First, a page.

From Keith Haring and Basquiat to Banksy and Invader
Hong Kong - AFP
From Keith Haring and Basquiat to Banksy and Invader, Sotheby's new exhibition of street art legends in Hong Kong, launched Friday, taps into a growing appetite among young Asian collectors.
Although auction houses have taken a knock as the China economy slows, the demand for street art in Asia has grown, with Hong Kong hosting an increasing number of exhibitions, sales and events.
Last year a mosaic of 1970s American cartoon character Hong Kong Phooey by French artist Invader set a world record for that artist at auction, fetching HK2 million (258,000) at Sotheby's in Hong Kong.
The popular piece of street art had been destroyed by the city's authorities, infuriating residents, and was later re-made for sale.
Although that work went to a European collector, Sotheby's Asia director Isaure de Viel Castel says a more adventurous young local market is driving interest in street art in the region.
"It's younger collectors (interested in the work)," says Castel.
"People here are very adventurous. They've travelled a lot, they live abroad, especially the younger generation. They are craving new art, meeting artists, they absolutely love it."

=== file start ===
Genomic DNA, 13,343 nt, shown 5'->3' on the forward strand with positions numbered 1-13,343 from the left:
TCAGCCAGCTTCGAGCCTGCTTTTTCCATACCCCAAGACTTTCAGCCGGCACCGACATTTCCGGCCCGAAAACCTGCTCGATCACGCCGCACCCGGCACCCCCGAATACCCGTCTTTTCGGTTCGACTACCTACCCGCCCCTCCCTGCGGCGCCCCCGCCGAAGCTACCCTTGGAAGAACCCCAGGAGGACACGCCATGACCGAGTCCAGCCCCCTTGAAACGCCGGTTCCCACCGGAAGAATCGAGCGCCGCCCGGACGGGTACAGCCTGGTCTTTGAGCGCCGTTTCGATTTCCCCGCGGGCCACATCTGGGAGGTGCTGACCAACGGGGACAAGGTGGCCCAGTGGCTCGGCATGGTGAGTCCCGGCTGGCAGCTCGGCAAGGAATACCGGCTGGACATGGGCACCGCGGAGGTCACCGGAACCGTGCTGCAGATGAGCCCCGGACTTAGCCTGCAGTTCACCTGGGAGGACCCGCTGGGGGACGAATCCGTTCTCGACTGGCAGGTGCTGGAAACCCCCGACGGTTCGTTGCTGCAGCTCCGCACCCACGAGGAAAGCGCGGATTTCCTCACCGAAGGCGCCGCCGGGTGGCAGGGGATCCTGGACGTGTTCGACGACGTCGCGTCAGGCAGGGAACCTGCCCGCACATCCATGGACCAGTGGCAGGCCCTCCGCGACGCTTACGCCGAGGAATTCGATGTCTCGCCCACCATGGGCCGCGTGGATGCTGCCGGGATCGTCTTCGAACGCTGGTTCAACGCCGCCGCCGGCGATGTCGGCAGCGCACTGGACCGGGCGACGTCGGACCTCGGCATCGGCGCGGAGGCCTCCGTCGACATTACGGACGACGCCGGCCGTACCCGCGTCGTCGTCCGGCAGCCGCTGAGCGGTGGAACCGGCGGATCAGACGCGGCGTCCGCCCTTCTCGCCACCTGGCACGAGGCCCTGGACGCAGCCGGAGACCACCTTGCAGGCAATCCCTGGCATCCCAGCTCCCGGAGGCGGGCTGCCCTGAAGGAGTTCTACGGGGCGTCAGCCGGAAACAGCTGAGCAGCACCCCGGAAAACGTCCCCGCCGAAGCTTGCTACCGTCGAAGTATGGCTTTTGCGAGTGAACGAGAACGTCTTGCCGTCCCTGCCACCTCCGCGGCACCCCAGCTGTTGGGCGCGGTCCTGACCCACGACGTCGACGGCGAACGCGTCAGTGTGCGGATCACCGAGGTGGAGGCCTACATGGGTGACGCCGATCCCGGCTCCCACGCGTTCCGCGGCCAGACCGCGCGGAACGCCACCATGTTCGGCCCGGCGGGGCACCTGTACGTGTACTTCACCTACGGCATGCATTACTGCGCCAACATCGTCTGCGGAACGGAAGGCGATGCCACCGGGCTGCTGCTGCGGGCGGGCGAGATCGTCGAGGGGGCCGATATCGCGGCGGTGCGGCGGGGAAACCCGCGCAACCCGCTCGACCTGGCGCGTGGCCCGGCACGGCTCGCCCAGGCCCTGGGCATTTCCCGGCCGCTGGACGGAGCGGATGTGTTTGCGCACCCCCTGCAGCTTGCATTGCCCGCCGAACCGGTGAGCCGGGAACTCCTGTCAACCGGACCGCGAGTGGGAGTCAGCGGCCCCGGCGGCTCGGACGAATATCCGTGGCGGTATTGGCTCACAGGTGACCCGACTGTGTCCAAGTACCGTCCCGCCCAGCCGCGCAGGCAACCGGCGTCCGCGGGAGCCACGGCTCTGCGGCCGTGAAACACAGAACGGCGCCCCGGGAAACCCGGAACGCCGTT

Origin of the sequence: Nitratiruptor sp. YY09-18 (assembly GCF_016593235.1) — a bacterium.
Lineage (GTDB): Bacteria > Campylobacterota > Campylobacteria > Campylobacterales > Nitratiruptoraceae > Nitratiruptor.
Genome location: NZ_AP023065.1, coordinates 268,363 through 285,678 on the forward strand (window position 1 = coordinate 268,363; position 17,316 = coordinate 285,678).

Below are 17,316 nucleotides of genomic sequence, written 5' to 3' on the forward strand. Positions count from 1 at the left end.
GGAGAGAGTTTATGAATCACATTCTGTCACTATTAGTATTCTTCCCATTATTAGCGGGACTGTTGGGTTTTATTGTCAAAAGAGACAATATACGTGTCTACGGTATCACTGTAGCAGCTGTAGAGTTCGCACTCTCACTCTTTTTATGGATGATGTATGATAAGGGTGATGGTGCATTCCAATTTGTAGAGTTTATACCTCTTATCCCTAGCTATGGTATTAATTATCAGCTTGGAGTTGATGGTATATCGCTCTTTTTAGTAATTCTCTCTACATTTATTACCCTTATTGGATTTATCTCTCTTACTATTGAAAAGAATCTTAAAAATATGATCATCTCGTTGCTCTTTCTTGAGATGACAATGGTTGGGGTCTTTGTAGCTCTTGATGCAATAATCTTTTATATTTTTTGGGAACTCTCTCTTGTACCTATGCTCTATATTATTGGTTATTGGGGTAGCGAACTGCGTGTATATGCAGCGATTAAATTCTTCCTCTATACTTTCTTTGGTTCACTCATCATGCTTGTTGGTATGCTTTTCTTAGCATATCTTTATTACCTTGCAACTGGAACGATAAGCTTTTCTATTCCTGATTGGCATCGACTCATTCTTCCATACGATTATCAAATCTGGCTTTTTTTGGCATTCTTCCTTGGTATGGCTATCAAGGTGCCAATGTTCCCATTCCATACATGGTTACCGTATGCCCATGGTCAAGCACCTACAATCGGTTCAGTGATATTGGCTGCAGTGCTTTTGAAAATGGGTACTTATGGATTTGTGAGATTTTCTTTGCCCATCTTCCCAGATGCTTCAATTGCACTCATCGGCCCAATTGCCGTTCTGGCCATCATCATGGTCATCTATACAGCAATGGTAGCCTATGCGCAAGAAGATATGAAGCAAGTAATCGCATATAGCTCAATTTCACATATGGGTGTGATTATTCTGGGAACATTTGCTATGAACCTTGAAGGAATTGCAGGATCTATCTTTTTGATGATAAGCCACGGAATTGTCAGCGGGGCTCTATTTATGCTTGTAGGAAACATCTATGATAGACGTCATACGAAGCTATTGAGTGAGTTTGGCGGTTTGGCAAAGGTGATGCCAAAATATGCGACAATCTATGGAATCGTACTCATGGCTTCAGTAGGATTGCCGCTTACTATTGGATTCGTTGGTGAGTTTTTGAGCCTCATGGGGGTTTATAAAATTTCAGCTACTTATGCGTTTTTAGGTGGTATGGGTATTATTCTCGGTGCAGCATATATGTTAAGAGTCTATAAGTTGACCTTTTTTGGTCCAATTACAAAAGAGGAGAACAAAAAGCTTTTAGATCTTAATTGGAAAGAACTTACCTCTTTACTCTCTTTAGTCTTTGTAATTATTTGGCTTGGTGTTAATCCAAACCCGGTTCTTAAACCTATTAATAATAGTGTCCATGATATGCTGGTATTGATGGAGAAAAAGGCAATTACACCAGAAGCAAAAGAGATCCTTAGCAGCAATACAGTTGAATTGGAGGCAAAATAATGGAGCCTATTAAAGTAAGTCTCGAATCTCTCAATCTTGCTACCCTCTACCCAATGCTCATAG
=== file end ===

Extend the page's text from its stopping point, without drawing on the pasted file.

She added that the economic slowdown in China had so far not affected sales and that there was demand for street art across the region.
The new exhibition, entitled "They Would be Kings" is Sotheby's first ever in Asia of street art.
It comes ahead of major art show Art Basel, which kicks off in Hong Kong next week, and sees exhibitors and collectors converge on the city.
All the works at the Sotheby's show are available for private sale, but prices fetched will not be disclosed and there are no pre-sale estimates, unlike an auction.
Organisers say the exhibition is designed to introduce the works to an audience that may not be familiar with the broad range of street art on the market.
The headline piece is Haring's large-scale abstract take on the classical image of ancient Rome's founders Romulus and Remus suckling a she-wolf.
The show is curated by Steve Lazarides, a high-profile London-based art dealer known for his work with British street artist Banksy, whose work "Bomb Middle England" is one of those featured in the new exhibition.
"These artists forged their own path, they bludgeoned their way into the public consciousness," said Lazarides.
"You can now find works by these pioneering artists in museums, advertising and on the walls of some of the world's biggest collectors."